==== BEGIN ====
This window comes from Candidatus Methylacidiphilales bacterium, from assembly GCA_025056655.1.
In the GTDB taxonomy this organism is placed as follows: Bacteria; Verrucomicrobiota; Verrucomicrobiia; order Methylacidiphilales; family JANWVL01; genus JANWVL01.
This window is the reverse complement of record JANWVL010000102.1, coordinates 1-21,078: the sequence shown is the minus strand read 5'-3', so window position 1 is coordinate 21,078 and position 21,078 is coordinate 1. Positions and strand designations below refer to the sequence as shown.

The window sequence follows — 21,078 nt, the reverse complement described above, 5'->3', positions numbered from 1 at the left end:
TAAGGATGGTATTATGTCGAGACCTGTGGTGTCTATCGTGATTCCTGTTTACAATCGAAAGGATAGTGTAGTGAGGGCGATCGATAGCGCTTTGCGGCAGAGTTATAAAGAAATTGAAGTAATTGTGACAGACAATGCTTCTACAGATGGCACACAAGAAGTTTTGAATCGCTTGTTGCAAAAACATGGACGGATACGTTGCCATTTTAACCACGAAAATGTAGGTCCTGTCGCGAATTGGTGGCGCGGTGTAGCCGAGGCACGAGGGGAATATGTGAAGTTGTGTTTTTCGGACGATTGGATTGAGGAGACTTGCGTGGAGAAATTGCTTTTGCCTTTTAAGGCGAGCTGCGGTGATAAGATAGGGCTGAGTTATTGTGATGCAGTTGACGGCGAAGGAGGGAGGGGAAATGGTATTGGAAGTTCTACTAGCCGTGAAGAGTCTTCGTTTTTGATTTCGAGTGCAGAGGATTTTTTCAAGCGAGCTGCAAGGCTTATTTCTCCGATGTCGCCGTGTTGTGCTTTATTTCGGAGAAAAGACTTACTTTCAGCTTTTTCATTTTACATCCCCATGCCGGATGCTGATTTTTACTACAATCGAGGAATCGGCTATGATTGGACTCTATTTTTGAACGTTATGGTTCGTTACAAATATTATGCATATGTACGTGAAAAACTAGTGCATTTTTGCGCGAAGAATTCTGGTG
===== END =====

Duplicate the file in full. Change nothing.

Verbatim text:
This window comes from Candidatus Methylacidiphilales bacterium, from assembly GCA_025056655.1.
In the GTDB taxonomy this organism is placed as follows: Bacteria; Verrucomicrobiota; Verrucomicrobiia; order Methylacidiphilales; family JANWVL01; genus JANWVL01.
This window is the reverse complement of record JANWVL010000102.1, coordinates 1-21,078: the sequence shown is the minus strand read 5'-3', so window position 1 is coordinate 21,078 and position 21,078 is coordinate 1. Positions and strand designations below refer to the sequence as shown.

The window sequence follows — 21,078 nt, the reverse complement described above, 5'->3', positions numbered from 1 at the left end:
TAAGGATGGTATTATGTCGAGACCTGTGGTGTCTATCGTGATTCCTGTTTACAATCGAAAGGATAGTGTAGTGAGGGCGATCGATAGCGCTTTGCGGCAGAGTTATAAAGAAATTGAAGTAATTGTGACAGACAATGCTTCTACAGATGGCACACAAGAAGTTTTGAATCGCTTGTTGCAAAAACATGGACGGATACGTTGCCATTTTAACCACGAAAATGTAGGTCCTGTCGCGAATTGGTGGCGCGGTGTAGCCGAGGCACGAGGGGAATATGTGAAGTTGTGTTTTTCGGACGATTGGATTGAGGAGACTTGCGTGGAGAAATTGCTTTTGCCTTTTAAGGCGAGCTGCGGTGATAAGATAGGGCTGAGTTATTGTGATGCAGTTGACGGCGAAGGAGGGAGGGGAAATGGTATTGGAAGTTCTACTAGCCGTGAAGAGTCTTCGTTTTTGATTTCGAGTGCAGAGGATTTTTTCAAGCGAGCTGCAAGGCTTATTTCTCCGATGTCGCCGTGTTGTGCTTTATTTCGGAGAAAAGACTTACTTTCAGCTTTTTCATTTTACATCCCCATGCCGGATGCTGATTTTTACTACAATCGAGGAATCGGCTATGATTGGACTCTATTTTTGAACGTTATGGTTCGTTACAAATATTATGCATATGTACGTGAAAAACTAGTGCATTTTTGCGCGAAGAATTCTGGTG